Latest posts by Josh Nixon (see all)
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Witchskull bludgeoned their way onto the metal landscape with The Vast Electric Dark a couple of years back. Having decided to spend a little bit more time on a demo than they had planned on a trip to Goatsound Studio’s in Melbourne. The demo lead to a full length album debut that got a number one on the coveted doom charts, boutique vinyl release on STB Records and a slew of great reviews the world over.
For the cliche’ of the “difficult second album” the band took the risk of going all the way to Studio G in Brooklyn, New York City with the Phil Spector of doom production, Billy Anderson and Jason Fuller from Goatsound to produce, engineer and mix the record. The album was then mastered by a couple of companies prior to landing in Dav Byrne’s lap of Melbourne band Ulva for finishing.
The 8 songs were packaged for shopping to labels with a number of key industry heavyweights bidding for the new material. When the dust settled, Rise Above Records, the label that has housed bands from the Grammy award winning Ghost (who also release an album today) to Electric Wizard, Church of Misery and Cathedral to name but a few of the doom metal pantheon that have released music with a “RA###” on the spine of their CD cover.
So all told, does the slab entitled Coven’s Will live up to the lofty company and the epic journey that produced it?
It is utterly pleasing to bold in caps, HELLS THE FUCK YEAH IT IS.
It’s hard to stand apart in a genre that is founded on fairly strict codes and conventions of Black Sabbath and a few select bands in the decades since Sabbath laid the blueprint.
The modern doom genre is arguably over saturated and a bit clogged with clones that borrow too heavily from a finite source material and the result is a lot of records that lack a certain intangible and hard to articulate energy.
Especially when limiting themselves to the aforementioned codes and conventions, particularly in terms of tempo, tonality, epic song lengths and subject matter.
Where Witchskull could likely have forged a still ascendant path in the doom metal scene sticking to the formula of their first album, risk taking and gambling on building on a strong focus on quality song writing rather than meandering through riffs for riffs sake.
Raven opens the album and offers a strong example of the above with a sub 3 minute mid paced head banger that serves to showcase the wonderful ensemble production of Studio G, Anderson, Fuller and Byrne. More so, it demonstrates the singularity of focus bassist Tony McMahon, drummer Joel Green and guitar/vocal wizard Marcus De Pasquale bought to the writing on the new album.
When quizzed on the inspiration for the lyrical and musical themes for this album, De Pasquale offered, “The occult, fantasy, dreams, the moon and the elements, isolation, loneliness, depression, mental illness, regret and time… all the good, bleak things in life!” and this is fitting for the record that follows.
That energy that is lacking is instantly firing here. The record could comfortably settled into this pattern for it’s length, but the second track brings a dynamic shift into a more considered opening pace and the first of the wonderful surprises bought back from New York on Son of the Snake.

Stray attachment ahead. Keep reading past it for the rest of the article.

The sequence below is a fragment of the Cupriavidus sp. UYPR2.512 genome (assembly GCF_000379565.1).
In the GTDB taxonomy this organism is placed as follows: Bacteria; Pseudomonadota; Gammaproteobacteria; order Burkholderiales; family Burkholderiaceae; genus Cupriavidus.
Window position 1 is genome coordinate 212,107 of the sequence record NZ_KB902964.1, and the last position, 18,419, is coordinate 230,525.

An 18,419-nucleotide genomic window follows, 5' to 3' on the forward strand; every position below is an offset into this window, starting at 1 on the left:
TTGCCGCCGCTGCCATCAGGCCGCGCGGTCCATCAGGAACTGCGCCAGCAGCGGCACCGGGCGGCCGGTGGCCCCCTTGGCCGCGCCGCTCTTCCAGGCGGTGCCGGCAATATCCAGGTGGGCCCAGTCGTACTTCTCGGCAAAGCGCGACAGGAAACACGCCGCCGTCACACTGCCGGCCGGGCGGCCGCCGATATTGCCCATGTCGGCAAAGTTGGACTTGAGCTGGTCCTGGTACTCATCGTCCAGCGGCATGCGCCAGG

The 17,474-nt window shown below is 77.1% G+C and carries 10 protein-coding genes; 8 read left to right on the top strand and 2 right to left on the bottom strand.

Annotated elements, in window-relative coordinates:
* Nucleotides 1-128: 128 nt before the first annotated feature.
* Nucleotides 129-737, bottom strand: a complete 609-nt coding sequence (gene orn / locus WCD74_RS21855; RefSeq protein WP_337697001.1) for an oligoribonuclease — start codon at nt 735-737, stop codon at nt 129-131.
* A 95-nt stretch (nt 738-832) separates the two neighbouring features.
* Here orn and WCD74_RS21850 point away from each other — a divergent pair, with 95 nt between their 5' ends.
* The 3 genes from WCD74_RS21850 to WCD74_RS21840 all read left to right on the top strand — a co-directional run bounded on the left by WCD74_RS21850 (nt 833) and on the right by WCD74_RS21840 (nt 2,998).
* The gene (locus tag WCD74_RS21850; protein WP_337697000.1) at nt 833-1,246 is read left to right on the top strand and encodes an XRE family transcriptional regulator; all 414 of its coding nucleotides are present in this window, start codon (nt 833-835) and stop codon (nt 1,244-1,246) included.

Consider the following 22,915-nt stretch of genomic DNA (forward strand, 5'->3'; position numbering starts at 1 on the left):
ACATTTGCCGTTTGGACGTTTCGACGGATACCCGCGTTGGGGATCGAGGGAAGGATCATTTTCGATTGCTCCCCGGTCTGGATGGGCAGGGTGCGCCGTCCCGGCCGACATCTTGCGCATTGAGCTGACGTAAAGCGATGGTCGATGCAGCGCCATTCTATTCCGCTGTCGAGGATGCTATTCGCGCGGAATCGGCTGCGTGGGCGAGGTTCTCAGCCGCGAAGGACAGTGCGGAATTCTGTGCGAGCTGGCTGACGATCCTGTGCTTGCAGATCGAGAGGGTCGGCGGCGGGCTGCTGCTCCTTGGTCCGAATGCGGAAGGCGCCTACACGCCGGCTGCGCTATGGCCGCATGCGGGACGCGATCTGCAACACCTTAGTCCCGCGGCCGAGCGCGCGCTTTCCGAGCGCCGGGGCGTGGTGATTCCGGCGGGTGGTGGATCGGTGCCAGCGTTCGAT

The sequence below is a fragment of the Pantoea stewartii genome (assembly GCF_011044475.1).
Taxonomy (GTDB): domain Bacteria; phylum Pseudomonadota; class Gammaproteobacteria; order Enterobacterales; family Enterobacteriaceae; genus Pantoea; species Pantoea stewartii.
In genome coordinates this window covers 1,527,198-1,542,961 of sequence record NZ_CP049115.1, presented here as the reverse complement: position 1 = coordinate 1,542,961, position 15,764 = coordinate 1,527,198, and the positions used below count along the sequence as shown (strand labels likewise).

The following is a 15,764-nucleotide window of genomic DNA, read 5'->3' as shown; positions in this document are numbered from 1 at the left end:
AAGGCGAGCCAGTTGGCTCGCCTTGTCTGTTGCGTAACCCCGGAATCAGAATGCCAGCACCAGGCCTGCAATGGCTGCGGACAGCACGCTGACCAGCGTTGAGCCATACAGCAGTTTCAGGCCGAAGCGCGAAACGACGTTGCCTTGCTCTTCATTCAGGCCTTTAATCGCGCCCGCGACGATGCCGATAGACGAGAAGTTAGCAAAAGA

Erica Stoltz is the vocalist of a New York traditional heavy metal band Sanhedrin and a friend of Anderson’s who basically kidnapped her and threw her into the studio to lend her talent and what a wonderful dynamic she bought to the record.
The band established through De Pasquale’s lifelong study of the occult on the first album, a deep Gnostic realness, an organic connection to the occult as opposed to a shallow prop that many metal bands add after the fact to their persona.
Stoltz and De Pasquale trade soaring lines through the song which builds to an incredible crescendo through the faster bridge section under pining the solo and latter half of the song. Arguably the albums strongest song.
Priestess follows with a doom riff any of the dirge brigade would be stoked to wield live, but few would have the craft to put the foot on the accelerator on for the absolutely glorious Sabbath inspired midsection.
Breathing Blue Light negotiates Witchskull’s skillfull balance of traditional heavy metal influences with doom metal to deliver another fantastic intro and outro riff that should keep chiropractors in business for the rest of the year with neck adjustments.
Demon Cage inspires fond memories of Kyuss era stoner rock at it’s finest before bringing in Stoltz again for killer breakdown bridge section and keeping the vocal dynamic on the record fresh.
Spyres delivers a hearty occult stomp groove that belies the darkness of the lyrics and desperate delivery of the vocal “Burning my eyes” through the chorus.
Lord of the Void delivers a cavalcade of world class riffage, face melting solo’s and lyrics that touch on those dark places De Pasquale framed above.
Speaking of lyrics, the album closer The Empty Well is an absolute fantastic creepy 70’s occult horror movie type narrative, delivered with a voice that I think will raise the bar for what vocalists do in terms of crafting a great story to their delivery along with a crotch stomping mid section and objectively spooky as hell doom banger riff to close the work out with.
This is a benchmark for Australian doom metal, a welcome burst of pride in our local Canberra produce and something I feel will be inspiring many sore necks and ringing ears for years to come. Congratulations for this effort all involved, an absolute banger and the best thing I’ve listened to in metal this year.
You can have a go for yourself at the stream over at Loudwire here